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Parliament should offer proper guidance on bill

John Key MP
National Party Leader

26 April 2007

Parliament should offer proper guidance on bill

National Party Leader John Key has released a letter he sent today to the other political parties in Parliament seeking support for his amendment to the anti-smacking bill that the Greens have declined to back.

"Parliament should offer proper guidance for the authorities on the anti-smacking bill," says Mr Key.

"I was deeply disappointed and frustrated at the unwillingness of the Greens to compromise in any way at the meeting with Sue Bradford yesterday.

"Good parents want to have confidence that they will not be criminalised by this legislation. I believe that most MPs do not want to criminalise good parents doing what is one of the hardest jobs.

"I will not give up and am writing to all other political parties in Parliament to seek their support for my amendment.

"National's compromise leaves the bill's purpose clause unaltered but provides guidance to the authorities so that light smacking of a 'minor and inconsequential' nature would not result in prosecution.

"This amendment will reassure good parents that they will not be criminalised by the new legislation - rather than relying on police procedure to avoid investigation and prosecution.

"It is unfair to rely on the police to exercise discretion to make the legislation work simply because Parliament lacks the courage to codify the law in the way we expect it to be enforced.

"I hope that other parties can consider this amendment in that light and support it. I am prepared to meet representatives of any party that wants to discuss this issue."

Attached: Letter to political parties on National's Section 59 amendment

26th April 2007

Leader: Fax:
Dear

I am writing to seek your support for a proposed amendment to the Crimes (Abolition of Force as a Justification for Child Discipline) Amendment Bill currently before the house. As you may know, I met with Sue Bradford MP to discuss this amendment with her on 25 April, and she has indicated she will not support the amendment.

The amendment proposes removing the new subsections 59(2) and 59(3) and inserting a clause justifying the use of light smacking that is “minor and inconsequential”, while leaving in place the general prohibition on force for the purpose of correction in the purpose clause of the bill. A copy of the proposed amendment is attached.

This amendment will allow good parents to feel reassured that they will not be criminalised by the new legislation, rather than relying on Police procedure to avoid investigation and prosecution. The clause will also provide clear guidance to the Police that light smacking of a minor and inconsequential nature should not result in prosecution.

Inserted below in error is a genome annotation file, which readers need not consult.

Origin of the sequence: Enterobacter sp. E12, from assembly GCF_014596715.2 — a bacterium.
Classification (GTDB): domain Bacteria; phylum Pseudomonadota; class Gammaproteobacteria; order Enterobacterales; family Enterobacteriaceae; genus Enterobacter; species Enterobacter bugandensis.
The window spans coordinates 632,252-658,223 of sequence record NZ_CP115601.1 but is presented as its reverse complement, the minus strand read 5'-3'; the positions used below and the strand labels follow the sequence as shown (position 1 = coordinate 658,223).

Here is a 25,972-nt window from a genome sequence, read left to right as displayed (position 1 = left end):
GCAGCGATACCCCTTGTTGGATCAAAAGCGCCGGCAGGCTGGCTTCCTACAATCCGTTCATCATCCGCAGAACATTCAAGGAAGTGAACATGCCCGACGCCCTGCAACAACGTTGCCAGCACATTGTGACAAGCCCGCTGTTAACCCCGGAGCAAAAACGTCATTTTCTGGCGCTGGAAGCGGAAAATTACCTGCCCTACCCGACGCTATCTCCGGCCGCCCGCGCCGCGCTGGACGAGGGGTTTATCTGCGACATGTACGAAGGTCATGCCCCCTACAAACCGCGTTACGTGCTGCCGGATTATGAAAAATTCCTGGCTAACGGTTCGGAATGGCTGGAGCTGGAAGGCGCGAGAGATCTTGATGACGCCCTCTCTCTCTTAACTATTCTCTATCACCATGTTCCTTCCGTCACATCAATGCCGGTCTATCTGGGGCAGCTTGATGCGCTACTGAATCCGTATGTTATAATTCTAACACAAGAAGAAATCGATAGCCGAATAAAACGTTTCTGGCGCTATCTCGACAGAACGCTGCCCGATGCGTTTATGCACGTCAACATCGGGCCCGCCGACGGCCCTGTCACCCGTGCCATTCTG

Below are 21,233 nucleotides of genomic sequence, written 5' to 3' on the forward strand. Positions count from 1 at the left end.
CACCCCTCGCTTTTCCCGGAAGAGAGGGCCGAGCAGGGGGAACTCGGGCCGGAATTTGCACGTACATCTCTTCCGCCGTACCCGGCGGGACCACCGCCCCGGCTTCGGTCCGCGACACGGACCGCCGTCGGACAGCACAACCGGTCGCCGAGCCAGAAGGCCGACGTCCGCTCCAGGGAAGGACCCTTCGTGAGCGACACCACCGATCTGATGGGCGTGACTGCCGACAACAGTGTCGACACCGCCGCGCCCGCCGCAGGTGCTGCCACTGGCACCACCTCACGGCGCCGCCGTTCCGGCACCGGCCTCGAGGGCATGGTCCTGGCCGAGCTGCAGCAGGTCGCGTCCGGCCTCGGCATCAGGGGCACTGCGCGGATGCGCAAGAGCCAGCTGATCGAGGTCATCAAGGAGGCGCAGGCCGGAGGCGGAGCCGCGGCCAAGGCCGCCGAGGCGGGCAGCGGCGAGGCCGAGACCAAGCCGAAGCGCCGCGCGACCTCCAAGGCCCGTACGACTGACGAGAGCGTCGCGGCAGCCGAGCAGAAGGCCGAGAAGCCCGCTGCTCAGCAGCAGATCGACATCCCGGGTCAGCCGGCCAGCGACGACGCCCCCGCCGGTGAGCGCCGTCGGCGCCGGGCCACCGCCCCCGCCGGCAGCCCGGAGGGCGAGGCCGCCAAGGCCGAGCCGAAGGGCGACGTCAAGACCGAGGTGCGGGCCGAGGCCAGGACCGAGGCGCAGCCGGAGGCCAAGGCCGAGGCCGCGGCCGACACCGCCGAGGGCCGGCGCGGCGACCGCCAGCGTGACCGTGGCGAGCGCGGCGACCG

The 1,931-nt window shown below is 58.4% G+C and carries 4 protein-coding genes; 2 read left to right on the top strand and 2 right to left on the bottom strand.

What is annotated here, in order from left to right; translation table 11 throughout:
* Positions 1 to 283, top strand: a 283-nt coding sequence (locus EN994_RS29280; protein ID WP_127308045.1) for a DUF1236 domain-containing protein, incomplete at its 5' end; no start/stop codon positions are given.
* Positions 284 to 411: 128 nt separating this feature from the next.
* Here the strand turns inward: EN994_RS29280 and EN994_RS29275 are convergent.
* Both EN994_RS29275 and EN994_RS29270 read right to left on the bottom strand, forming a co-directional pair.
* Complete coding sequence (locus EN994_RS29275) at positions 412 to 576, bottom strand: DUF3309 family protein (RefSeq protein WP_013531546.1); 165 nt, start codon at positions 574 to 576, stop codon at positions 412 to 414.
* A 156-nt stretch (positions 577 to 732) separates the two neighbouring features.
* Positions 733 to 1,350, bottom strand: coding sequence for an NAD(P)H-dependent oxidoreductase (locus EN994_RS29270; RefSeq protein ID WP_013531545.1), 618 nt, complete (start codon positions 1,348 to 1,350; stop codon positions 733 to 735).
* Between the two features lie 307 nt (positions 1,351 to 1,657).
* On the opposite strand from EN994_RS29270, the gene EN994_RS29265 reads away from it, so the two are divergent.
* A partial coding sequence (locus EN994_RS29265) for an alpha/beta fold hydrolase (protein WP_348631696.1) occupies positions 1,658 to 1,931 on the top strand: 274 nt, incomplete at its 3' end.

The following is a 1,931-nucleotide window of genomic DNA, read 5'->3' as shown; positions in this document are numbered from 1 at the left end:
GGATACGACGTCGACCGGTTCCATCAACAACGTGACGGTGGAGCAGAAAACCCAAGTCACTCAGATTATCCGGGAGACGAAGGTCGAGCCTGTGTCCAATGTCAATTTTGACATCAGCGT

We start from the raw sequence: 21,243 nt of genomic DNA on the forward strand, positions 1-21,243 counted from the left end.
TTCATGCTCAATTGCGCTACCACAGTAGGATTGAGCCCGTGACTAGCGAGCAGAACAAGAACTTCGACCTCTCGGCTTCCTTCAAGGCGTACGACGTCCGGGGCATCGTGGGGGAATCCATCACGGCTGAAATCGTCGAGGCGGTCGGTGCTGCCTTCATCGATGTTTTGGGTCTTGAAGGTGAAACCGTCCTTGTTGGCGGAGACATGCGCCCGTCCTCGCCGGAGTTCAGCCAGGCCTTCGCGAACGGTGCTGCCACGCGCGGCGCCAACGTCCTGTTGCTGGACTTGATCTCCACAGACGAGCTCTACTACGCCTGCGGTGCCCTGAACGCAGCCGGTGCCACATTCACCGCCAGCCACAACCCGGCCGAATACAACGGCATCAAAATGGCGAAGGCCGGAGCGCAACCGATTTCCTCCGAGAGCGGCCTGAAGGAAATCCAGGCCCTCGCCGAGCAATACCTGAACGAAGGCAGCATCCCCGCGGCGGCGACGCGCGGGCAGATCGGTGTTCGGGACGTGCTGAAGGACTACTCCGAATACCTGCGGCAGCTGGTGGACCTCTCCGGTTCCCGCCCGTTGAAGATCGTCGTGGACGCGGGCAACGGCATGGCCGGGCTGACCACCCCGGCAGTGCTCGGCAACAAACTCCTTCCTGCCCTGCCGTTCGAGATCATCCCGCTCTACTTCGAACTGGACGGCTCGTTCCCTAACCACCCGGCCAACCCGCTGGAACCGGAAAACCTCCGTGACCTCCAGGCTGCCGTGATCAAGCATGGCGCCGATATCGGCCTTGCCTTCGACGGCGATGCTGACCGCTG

It is unfair to rely on the Police to exercise their discretion to make this legislation work, simply because we as a Parliament lack the courage to codify the law in the way we expect it to be enforced. The reality is that there will be widely differing interpretations of this law, and of any procedures and guidelines attached to it, by Police around the country.

We all agree that the purpose of this legislation is to reduce New Zealand’s terrible rate of harming children, but we all probably agree that we do not want to see good parents criminalised for engaging in actions no one considers criminal. I simply believe it is bad law for Parliament to pass a piece of legislation outlawing an activity absolutely, and then expect the Police not to prosecute minor breaches.

My proposed amendment achieves the outcome that I think we are all after, and I seek your support for this change to the bill.

Yours sincerely


John Key MP Leader of the Opposition

******

Crimes (Abolition of Force as a Justification for Child Discipline) Amendment Bill

Proposed Amendments
John Key, in Committee, to move the following amendments:
Clause 4

To omit subclause (2) and subclause (3) (lines 16 to 19 on page 2) and substitute the following new subclause:
“(2) Every parent of a child and every person in the place of a parent of a child is justified in lightly smacking the child in the course of their parenting duties if the smacking used was minor and inconsequential, notwithstanding Section 3 of the Crimes (Abolition of Force as a Justification for Child Discipline) Amendment Act 2007.”

ENDS

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